From most populous to threatened
Tricolored Heron Egretta tricolor Order CICONIIFORMES – Family ARDEIDAE
by Juanita N. Baker, Ph.D.
Even on a cold and wet PIAS field trip to Orlando Wetlands, the birds can be found but …also cold and wet. Beautifully photographed by Lou Lower, every feather is detailed. Appearing very much alive in its habitat, look how this Tri-colored Heron is tucking its long neck in—huddling to keep warm and as dry as possible. Though 2 feet from tip of bill to tail, it easily stands on long legs, yet weighs not quite a pound, thus its scaly long toes stretch out allowing standing so easily balanced on floating plants, on cattails with water lettuce nearby. Tufts of feather are visible blowing not only from its beak, but from the chest and wing feathers where evidently it has been preening…a frequently needed chore to keep the essential feathers straightened, knitted together for flight and to repel rain. The camera captures such fine detail, even of the beautiful lavender filamentous plumes with whitish endings trailing off to the right side from its back.
Nonbreeding males and females have similar feather patterns, though males are somewhat larger and during breeding their eyes become deep magenta compared to the female’s more scarlet eye.1 Here in Florida for millions of years they’ve roamed as the most abundant heron. In the 1920s a colony on the Sebastian River near Roseland was estimated to have 1,000-1,500 nesting pairs.2 They were limited in the US to the Southeastern states along the gulf and were called the Louisiana Heron. However, by the 1940s they began to spread along the East Coast as far North as Maine, and now regularly wander over much of Eastern U.S. interior. Then, they were renamed the Tri-colored Heron, the only Dark heron with a white belly. Until the Cattle Egret migrated to North America in the 1950s, the Tri-colored Heron continued as our most abundant heron. However, wading and feeding primarily on aquatic animals (fish, frogs, lizards, mollusks, crustaceans, and insects), its numbers have declined as these coastal areas are also prime habitats now for humans who have altered and polluted the coastal wetlands and sea grasses where tasty morsels grew. It is now listed as a Florida Threatened species.3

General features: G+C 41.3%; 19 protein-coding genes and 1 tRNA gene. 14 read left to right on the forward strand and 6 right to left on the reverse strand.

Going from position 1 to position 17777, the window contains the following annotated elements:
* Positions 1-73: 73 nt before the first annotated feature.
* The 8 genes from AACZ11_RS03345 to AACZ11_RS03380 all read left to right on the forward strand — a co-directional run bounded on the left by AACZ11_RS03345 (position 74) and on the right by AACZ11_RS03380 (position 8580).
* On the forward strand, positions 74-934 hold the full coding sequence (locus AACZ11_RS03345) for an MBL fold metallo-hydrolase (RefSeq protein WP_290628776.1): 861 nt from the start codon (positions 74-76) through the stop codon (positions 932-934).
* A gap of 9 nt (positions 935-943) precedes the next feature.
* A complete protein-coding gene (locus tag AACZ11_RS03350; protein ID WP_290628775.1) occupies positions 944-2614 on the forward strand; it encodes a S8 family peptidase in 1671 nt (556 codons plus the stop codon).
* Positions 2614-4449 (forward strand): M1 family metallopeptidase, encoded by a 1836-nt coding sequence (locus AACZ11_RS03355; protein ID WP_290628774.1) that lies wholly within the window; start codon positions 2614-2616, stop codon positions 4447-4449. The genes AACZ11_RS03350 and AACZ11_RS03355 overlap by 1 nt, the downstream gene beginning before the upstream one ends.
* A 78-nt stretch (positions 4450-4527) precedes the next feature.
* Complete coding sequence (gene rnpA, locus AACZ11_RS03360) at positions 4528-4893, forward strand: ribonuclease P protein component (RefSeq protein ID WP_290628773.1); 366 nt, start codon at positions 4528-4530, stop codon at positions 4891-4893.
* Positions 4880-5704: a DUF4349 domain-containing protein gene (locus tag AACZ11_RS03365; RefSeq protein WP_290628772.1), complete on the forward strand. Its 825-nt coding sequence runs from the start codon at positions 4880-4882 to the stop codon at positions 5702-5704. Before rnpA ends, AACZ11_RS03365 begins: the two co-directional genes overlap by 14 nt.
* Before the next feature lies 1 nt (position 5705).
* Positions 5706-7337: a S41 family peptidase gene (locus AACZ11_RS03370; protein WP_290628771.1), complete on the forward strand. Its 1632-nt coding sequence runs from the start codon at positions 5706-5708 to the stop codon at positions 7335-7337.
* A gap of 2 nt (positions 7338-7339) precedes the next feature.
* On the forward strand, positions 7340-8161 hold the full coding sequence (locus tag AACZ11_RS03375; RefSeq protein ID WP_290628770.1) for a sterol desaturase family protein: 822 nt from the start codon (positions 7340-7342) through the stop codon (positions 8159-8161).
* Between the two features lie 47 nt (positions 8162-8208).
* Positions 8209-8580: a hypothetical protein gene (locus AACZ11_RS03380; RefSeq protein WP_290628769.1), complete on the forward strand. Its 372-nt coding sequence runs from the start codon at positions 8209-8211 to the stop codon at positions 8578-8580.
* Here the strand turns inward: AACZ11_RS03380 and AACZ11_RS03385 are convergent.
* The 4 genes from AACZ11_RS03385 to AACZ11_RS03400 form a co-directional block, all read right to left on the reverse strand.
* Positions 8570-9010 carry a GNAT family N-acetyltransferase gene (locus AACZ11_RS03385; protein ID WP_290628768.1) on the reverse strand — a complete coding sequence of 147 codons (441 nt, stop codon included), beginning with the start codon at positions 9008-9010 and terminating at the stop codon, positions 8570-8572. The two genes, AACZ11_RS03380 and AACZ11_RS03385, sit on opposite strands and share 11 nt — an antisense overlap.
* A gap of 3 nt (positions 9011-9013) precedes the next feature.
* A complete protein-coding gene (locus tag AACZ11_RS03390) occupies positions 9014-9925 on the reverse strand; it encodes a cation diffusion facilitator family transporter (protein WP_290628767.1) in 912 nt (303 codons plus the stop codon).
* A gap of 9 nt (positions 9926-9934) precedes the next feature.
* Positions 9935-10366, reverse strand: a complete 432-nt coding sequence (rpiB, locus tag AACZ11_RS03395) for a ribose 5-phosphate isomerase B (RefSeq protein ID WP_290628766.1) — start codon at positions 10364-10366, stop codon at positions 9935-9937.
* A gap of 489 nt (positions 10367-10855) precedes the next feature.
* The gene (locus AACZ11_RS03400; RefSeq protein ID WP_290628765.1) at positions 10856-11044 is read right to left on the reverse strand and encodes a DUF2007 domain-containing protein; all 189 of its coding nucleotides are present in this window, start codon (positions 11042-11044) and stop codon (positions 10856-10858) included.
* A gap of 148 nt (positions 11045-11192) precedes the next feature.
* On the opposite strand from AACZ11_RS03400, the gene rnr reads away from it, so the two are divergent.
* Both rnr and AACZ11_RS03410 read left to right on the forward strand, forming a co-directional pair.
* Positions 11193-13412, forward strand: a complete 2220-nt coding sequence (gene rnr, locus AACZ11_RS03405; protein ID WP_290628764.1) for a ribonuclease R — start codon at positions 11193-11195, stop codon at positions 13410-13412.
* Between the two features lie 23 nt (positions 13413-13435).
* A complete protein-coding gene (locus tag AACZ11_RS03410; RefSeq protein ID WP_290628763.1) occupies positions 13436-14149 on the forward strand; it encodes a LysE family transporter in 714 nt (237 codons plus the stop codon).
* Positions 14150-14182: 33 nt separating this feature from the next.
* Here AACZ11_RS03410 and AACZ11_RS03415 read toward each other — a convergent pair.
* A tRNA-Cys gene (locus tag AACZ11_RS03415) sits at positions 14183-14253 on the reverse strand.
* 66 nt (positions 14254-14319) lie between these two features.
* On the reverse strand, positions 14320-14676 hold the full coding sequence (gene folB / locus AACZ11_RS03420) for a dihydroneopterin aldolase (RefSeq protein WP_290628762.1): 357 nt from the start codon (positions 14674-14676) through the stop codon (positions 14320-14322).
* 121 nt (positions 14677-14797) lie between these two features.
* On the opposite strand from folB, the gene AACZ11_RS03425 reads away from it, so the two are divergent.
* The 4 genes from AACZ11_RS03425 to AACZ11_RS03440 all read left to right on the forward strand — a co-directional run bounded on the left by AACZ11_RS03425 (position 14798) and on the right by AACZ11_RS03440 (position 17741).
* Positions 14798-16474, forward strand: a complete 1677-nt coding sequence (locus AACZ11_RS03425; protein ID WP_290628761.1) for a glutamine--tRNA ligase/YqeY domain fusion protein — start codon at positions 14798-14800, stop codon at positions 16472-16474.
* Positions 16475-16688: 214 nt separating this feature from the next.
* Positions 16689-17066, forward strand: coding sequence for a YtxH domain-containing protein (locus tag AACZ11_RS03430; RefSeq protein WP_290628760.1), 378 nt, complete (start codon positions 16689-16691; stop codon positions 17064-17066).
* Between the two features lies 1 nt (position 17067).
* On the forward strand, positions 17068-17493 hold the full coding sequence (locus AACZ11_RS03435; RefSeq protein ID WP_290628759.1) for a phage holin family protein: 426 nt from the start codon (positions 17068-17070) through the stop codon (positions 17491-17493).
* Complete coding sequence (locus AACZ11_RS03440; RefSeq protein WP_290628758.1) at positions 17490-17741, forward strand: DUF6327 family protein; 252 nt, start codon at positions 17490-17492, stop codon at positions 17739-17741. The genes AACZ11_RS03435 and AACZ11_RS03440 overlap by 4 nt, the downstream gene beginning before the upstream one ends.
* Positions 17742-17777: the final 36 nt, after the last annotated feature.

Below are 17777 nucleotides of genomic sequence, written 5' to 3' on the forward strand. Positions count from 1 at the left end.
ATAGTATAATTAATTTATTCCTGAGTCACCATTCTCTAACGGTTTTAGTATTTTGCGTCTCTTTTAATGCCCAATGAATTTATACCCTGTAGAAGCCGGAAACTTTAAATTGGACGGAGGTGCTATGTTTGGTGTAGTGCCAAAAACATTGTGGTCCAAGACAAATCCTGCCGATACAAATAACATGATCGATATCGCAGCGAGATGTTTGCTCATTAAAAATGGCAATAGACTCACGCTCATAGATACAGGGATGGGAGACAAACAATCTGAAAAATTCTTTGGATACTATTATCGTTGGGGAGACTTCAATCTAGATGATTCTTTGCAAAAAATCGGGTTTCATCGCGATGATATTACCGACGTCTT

1Frederick, P. C. (2020). Tricolored Heron (Egretta tricolor), version 1.0. In Birds of the World (A. F. Poole, Editor). Cornell Lab of Ornithology, Ithaca, NY, USA. https://doi.org/10.2173/bow.triher.01
2Howell, Arthur H. (1932). Florida Bird Life. Florida Department of Game and Fresh Water Fish in cooperation with Bureau of Biological Survey, U.S. Dept. of Agriculture. Publisher’s Agents. NY: Coward-McCann, Inc.
3The Tricolored Heron Has More Than Three Colors. (2022, Conversation).